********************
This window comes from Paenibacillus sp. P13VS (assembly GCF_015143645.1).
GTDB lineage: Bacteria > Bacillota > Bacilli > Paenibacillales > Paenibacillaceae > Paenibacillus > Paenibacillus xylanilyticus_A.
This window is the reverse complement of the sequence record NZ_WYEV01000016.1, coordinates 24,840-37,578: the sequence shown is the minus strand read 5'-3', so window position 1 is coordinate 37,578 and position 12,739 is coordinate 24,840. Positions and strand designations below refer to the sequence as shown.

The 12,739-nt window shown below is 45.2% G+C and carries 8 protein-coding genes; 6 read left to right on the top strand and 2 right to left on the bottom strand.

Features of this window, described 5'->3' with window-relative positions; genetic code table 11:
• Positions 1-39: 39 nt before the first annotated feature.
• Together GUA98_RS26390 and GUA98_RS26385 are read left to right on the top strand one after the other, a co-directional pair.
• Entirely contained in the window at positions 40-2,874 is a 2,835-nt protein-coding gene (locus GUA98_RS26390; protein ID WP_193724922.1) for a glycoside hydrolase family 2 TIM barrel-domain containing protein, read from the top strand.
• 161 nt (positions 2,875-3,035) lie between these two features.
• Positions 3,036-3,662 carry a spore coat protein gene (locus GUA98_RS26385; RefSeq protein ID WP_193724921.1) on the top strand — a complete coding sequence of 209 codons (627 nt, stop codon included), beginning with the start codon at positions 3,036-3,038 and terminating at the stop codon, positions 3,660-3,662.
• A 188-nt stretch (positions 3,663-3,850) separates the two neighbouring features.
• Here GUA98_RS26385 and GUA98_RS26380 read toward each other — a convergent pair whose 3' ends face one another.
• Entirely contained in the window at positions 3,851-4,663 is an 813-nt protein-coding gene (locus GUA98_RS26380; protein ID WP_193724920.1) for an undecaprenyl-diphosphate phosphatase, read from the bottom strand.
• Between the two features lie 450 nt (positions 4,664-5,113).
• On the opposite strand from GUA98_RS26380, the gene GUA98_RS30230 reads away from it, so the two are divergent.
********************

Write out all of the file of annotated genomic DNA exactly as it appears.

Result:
This window comes from Paenibacillus sp. P13VS (assembly GCF_015143645.1).
GTDB lineage: Bacteria > Bacillota > Bacilli > Paenibacillales > Paenibacillaceae > Paenibacillus > Paenibacillus xylanilyticus_A.
This window is the reverse complement of the sequence record NZ_WYEV01000016.1, coordinates 24,840-37,578: the sequence shown is the minus strand read 5'-3', so window position 1 is coordinate 37,578 and position 12,739 is coordinate 24,840. Positions and strand designations below refer to the sequence as shown.

The 12,739-nt window shown below is 45.2% G+C and carries 8 protein-coding genes; 6 read left to right on the top strand and 2 right to left on the bottom strand.

Features of this window, described 5'->3' with window-relative positions; genetic code table 11:
• Positions 1-39: 39 nt before the first annotated feature.
• Together GUA98_RS26390 and GUA98_RS26385 are read left to right on the top strand one after the other, a co-directional pair.
• Entirely contained in the window at positions 40-2,874 is a 2,835-nt protein-coding gene (locus GUA98_RS26390; protein ID WP_193724922.1) for a glycoside hydrolase family 2 TIM barrel-domain containing protein, read from the top strand.
• 161 nt (positions 2,875-3,035) lie between these two features.
• Positions 3,036-3,662 carry a spore coat protein gene (locus GUA98_RS26385; RefSeq protein ID WP_193724921.1) on the top strand — a complete coding sequence of 209 codons (627 nt, stop codon included), beginning with the start codon at positions 3,036-3,038 and terminating at the stop codon, positions 3,660-3,662.
• A 188-nt stretch (positions 3,663-3,850) separates the two neighbouring features.
• Here GUA98_RS26385 and GUA98_RS26380 read toward each other — a convergent pair whose 3' ends face one another.
• Entirely contained in the window at positions 3,851-4,663 is an 813-nt protein-coding gene (locus GUA98_RS26380; protein ID WP_193724920.1) for an undecaprenyl-diphosphate phosphatase, read from the bottom strand.
• Between the two features lie 450 nt (positions 4,664-5,113).
• On the opposite strand from GUA98_RS26380, the gene GUA98_RS30230 reads away from it, so the two are divergent.